Corrosion is a highly probable occurrence in water/wastewater facilities that can cause expensive repercussions and downtime. High levels of exposure to corrosive elements such as water, salt, acid, and chlorine are common, and there is a risk of irreparable damage to electrical equipment from corrosion. Therefore, electrical systems must be designed with the proper protection, and it is crucial to choose the proper products that will reliably perform and protect in such corrosive environments.
Conduit systems are designed to protect electrical wiring and equipment, although there are various options manufactured with different materials to choose from. Each type of conduit material produces a different reaction with environmental contaminants, and it is important to know which material will be the best at resisting highly corrosive areas within the water/wastewater environment.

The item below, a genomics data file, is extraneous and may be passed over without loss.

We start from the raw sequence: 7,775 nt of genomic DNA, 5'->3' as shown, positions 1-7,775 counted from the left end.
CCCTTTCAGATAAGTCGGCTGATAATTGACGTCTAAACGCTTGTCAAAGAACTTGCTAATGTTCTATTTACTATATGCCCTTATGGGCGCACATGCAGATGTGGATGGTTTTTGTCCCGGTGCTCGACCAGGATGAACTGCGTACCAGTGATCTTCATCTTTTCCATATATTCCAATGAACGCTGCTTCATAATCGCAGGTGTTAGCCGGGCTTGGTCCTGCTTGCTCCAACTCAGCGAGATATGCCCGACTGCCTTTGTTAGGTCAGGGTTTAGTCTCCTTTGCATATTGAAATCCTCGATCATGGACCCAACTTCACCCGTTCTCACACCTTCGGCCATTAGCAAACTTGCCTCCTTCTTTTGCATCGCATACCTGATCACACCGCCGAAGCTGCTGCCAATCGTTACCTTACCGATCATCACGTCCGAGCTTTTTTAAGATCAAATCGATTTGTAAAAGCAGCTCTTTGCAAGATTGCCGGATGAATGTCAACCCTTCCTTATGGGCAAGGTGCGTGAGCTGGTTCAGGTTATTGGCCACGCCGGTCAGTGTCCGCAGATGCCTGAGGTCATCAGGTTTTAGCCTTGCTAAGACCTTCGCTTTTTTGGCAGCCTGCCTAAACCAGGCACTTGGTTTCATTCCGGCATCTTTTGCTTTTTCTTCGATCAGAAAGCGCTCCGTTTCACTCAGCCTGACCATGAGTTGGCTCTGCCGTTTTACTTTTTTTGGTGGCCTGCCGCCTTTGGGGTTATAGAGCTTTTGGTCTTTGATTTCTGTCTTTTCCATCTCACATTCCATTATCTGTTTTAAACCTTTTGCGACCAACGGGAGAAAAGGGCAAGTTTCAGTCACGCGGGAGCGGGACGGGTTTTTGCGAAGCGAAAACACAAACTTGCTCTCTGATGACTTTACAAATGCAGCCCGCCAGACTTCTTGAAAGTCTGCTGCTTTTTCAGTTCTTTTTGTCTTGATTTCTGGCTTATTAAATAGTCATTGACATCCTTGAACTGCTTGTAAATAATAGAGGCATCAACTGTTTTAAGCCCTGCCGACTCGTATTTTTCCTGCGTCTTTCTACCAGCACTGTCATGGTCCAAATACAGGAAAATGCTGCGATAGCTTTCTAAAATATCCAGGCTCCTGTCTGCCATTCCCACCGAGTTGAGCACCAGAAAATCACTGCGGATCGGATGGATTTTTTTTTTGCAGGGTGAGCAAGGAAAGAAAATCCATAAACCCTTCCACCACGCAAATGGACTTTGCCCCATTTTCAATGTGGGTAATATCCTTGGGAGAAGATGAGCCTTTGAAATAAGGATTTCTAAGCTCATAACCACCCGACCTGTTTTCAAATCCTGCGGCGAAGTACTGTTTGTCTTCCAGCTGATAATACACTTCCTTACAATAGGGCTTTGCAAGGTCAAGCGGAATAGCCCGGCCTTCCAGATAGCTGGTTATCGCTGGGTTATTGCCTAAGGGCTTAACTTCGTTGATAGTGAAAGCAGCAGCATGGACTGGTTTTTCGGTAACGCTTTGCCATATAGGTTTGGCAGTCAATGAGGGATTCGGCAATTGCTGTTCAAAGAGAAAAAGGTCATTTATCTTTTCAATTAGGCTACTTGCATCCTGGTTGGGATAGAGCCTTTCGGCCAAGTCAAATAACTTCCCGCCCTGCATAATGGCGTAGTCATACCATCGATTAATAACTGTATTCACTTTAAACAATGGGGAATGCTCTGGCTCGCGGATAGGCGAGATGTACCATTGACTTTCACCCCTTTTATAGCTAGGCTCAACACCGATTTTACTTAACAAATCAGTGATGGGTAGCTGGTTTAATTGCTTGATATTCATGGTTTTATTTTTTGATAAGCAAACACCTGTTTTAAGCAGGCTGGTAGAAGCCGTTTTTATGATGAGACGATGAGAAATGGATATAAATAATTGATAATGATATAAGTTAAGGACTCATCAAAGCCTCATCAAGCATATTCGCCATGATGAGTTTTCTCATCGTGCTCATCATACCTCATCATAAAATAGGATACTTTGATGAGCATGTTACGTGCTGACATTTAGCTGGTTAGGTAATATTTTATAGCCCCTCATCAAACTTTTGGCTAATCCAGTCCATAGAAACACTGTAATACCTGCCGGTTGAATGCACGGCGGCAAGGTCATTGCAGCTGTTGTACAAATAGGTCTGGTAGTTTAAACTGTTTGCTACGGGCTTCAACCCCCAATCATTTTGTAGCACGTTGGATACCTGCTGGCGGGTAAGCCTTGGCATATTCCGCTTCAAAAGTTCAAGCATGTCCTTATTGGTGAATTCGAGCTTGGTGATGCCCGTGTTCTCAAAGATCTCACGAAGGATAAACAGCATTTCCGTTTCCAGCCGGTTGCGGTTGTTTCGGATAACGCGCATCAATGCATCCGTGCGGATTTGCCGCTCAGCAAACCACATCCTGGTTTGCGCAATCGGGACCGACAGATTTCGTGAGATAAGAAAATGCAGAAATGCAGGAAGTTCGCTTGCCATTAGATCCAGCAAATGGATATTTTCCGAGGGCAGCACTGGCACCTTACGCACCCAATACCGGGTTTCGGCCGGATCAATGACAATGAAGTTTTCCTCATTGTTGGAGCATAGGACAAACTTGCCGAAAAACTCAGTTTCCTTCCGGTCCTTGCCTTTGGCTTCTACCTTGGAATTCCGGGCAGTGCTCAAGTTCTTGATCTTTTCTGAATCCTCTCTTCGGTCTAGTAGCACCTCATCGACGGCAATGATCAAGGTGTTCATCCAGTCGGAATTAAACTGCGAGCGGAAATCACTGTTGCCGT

Thus, there are two aspects to consider when choosing the right conduit product—the possible environmental contaminants the product will be exposed to, and how the conduit materials will behave when exposed to these elements. Understanding the reactions between the environmental elements and conduit material is crucial for preventing corrosion.
Improperly specified conduit and fittings will provide inadequate protection in a water/wastewater facility, causing electrical equipment to become subject to damage that can jeopardize control systems or possibly interrupt power to production equipment. When outages occur in facility equipment such as pumps, motors, lighting, or other components, maintenance and production costs go up, production losses go up, and profits go down. Therefore it is important to make informed decisions when designing electrical systems in all water/wastewater facilities. This article is intended to provide a foundation of knowledge that will aid end users, contractors, maintenance departments, and engineers in understanding effective corrosion prevention methods for highly corrosive environments.
Knowing if a conduit product will provide reliable protection against corrosion begins with knowledge of the corrosive elements it will be exposed to. Below are some typical culprits of corrosion commonly found in water/wastewater facilities that require special attention when making specifications for conduit: